Indianz.Com > News > Montana Free Press: Input sought on reintroduction of grizzly bears
Grizzly Bear
A grizzly bear in Montana. Photo: Pat (Cletch) Williams
Should feds reintroduce grizzly bears to the Bitterroot? USFWS seeks input.
The new planning process comes as a handful of grizzlies have started moving into the Bitterroot Valley of their own accord.
Wednesday, January 24, 2024
Montana Free Press

This story is excerpted from the MT Lowdown, a weekly newsletter digest containing original reporting and analysis published every Friday.

The U.S. Fish and Wildlife Service on January 17 announced that it’s initiating a public input process that could help clear the way for reintroducing grizzly bears into the Bitterroot. 

The agency, which is charged with managing threatened and endangered species, is considering the move after a federal court ruled that it had erred by failing to act on a 2000 record of decision establishing a framework for a reintroduction of a “nonessential experimental population” in the Bitterroot Recovery Area. The recovery area spans 5,800 square miles and includes swaths of central Idaho as well as the Selway-Bitterroot Wilderness on the west side of Montana’s Bitterroot Valley.

Siding with the Alliance for the Wild Rockies and Native Ecosystems Council, U.S. District Judge Donald Molloy has directed the agency to prepare a new Environmental Impact Statement. The public scoping process that USFWS is undertaking now is a preliminary step in the production of that document, which is expected in the latter half of 2026.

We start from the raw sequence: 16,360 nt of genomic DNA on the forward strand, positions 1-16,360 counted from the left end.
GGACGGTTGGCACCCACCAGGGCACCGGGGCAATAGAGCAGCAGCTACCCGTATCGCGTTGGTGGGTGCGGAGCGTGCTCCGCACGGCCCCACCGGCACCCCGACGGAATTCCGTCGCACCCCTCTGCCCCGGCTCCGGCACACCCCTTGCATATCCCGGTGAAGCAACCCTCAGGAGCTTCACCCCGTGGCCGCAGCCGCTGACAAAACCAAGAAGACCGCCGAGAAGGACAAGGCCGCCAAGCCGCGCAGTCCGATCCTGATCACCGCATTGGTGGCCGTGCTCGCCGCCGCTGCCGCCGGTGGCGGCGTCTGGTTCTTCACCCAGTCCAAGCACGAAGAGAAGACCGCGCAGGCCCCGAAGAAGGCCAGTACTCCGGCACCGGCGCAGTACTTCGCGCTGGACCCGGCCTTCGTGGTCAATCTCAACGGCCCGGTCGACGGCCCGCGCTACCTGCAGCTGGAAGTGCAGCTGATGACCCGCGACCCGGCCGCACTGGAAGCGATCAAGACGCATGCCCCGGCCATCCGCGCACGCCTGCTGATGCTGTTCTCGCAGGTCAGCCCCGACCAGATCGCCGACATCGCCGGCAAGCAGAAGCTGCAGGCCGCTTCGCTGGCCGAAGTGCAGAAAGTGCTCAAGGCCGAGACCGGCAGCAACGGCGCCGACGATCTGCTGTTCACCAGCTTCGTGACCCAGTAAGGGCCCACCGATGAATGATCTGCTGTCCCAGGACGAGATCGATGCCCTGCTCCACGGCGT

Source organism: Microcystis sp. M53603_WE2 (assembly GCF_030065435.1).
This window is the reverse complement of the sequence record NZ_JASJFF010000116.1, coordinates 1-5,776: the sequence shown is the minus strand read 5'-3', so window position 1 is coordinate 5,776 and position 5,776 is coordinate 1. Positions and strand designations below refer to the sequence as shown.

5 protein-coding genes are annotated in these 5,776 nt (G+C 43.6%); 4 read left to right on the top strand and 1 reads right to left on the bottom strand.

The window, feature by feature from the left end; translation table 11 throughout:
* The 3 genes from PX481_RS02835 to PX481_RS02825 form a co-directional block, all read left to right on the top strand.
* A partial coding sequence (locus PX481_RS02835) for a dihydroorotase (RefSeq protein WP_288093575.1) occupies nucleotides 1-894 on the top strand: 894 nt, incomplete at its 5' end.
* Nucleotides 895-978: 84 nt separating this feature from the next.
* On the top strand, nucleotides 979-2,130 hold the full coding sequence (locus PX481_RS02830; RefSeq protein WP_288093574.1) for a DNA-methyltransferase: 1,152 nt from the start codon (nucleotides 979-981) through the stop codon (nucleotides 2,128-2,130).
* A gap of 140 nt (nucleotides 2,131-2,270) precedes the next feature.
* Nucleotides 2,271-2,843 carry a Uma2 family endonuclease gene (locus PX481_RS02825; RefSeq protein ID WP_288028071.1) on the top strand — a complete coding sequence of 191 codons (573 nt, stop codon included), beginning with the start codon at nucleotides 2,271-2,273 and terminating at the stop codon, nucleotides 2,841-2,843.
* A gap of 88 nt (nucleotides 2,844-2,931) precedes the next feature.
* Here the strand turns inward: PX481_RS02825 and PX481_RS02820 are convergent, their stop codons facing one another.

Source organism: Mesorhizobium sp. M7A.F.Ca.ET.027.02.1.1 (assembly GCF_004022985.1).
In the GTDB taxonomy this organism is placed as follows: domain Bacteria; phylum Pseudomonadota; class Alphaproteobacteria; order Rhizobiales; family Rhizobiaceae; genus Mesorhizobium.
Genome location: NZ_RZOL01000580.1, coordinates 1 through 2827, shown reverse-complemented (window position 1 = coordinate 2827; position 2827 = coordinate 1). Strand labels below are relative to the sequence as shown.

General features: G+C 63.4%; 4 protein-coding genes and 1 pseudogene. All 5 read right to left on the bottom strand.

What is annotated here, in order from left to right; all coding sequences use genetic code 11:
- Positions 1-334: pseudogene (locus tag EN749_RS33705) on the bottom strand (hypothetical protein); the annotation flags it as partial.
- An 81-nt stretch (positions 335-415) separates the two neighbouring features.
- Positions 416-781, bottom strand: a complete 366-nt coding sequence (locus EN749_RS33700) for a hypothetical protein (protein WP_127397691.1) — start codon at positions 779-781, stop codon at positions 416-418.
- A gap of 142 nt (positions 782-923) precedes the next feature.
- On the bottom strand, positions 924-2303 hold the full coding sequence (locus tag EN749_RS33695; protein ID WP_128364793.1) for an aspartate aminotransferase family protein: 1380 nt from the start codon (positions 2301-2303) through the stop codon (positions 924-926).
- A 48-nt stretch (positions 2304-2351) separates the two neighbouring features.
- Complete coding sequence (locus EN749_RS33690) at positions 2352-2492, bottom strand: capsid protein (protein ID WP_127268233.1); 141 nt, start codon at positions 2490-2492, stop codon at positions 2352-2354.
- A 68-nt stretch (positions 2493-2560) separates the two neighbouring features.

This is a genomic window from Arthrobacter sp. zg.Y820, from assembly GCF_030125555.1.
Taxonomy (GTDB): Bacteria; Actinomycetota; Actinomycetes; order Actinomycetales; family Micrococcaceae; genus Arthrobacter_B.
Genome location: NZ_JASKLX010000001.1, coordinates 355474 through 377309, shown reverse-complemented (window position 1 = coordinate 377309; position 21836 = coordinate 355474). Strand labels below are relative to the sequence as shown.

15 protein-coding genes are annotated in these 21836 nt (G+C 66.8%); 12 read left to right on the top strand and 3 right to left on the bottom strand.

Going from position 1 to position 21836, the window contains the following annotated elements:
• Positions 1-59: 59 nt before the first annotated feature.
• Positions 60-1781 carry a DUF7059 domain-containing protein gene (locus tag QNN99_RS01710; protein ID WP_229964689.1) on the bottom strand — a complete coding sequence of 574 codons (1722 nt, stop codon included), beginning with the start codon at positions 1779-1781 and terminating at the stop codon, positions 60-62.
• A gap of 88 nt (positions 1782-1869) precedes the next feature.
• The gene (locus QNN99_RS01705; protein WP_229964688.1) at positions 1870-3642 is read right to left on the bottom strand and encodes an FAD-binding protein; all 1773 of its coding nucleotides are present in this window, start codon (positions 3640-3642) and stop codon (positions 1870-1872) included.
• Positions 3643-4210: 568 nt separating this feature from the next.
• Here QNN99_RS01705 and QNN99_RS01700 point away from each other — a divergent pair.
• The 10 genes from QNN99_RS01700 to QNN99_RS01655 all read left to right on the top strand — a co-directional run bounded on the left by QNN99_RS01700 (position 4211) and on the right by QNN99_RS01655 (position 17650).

Bitterroot Grizzly Bear Recovery Zone
Map of the Bitterroot Grizzly Bear Recovery Zone in Montana. Image Credit: U.S. Geological Survey

In a release soliciting input from the public, USFWS said it aims to create a plan that will incorporate potential effects on the human environment, approaches to managing bear-human conflicts, considerations related to grizzly bear connectivity between recovery zones and “other relevant information regarding impacts.” It noted that a “no-action” alternative is one of the options available to the agency.

USFWS is currently reviewing a petition by Montana and Wyoming to delist the Northern Continental Divide and Greater Yellowstone Ecosystem grizzly populations. Additionally, confirmed sightings of grizzlies have been reported over the last year in parts of Montana where they haven’t been seen in decades, including the Missouri River Breaks, the Shields River Valley and the Pryor Mountains.

One of the places that grizzly bears have been increasingly moving into after a nearly 80-year absence is the Bitterroot Valley — an area that’s becoming increasingly popular with people, too. In 2018, a grizzly was captured on a Stevensville golf course, and in 2022 Montana Fish, Wildlife and Parks relocated two cubs that had been hanging around the northern end of the valley into the Sapphire Mountains.

Members of the public can weigh in on this step of the process through March 18, 2024, and tune into virtual public information sessions the agency is hosting on February 5, 13 and 14.

Note: This story originally appeared on Montana Free Press. It is published under a Creative Commons license.